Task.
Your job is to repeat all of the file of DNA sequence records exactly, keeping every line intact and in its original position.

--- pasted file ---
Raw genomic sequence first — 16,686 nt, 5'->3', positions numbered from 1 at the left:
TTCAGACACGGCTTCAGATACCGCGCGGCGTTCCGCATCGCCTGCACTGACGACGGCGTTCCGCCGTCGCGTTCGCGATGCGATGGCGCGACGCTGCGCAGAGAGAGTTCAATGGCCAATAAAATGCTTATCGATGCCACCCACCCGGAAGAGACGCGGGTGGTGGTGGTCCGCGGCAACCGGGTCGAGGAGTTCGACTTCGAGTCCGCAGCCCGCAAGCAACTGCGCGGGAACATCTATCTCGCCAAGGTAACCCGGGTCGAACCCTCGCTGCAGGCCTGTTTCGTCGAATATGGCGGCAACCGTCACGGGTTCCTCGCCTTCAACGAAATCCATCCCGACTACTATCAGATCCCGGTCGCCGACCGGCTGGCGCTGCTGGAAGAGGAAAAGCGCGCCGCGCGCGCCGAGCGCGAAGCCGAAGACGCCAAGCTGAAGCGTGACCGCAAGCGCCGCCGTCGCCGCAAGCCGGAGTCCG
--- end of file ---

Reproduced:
Raw genomic sequence first — 16,686 nt, 5'->3', positions numbered from 1 at the left:
TTCAGACACGGCTTCAGATACCGCGCGGCGTTCCGCATCGCCTGCACTGACGACGGCGTTCCGCCGTCGCGTTCGCGATGCGATGGCGCGACGCTGCGCAGAGAGAGTTCAATGGCCAATAAAATGCTTATCGATGCCACCCACCCGGAAGAGACGCGGGTGGTGGTGGTCCGCGGCAACCGGGTCGAGGAGTTCGACTTCGAGTCCGCAGCCCGCAAGCAACTGCGCGGGAACATCTATCTCGCCAAGGTAACCCGGGTCGAACCCTCGCTGCAGGCCTGTTTCGTCGAATATGGCGGCAACCGTCACGGGTTCCTCGCCTTCAACGAAATCCATCCCGACTACTATCAGATCCCGGTCGCCGACCGGCTGGCGCTGCTGGAAGAGGAAAAGCGCGCCGCGCGCGCCGAGCGCGAAGCCGAAGACGCCAAGCTGAAGCGTGACCGCAAGCGCCGCCGTCGCCGCAAGCCGGAGTCCG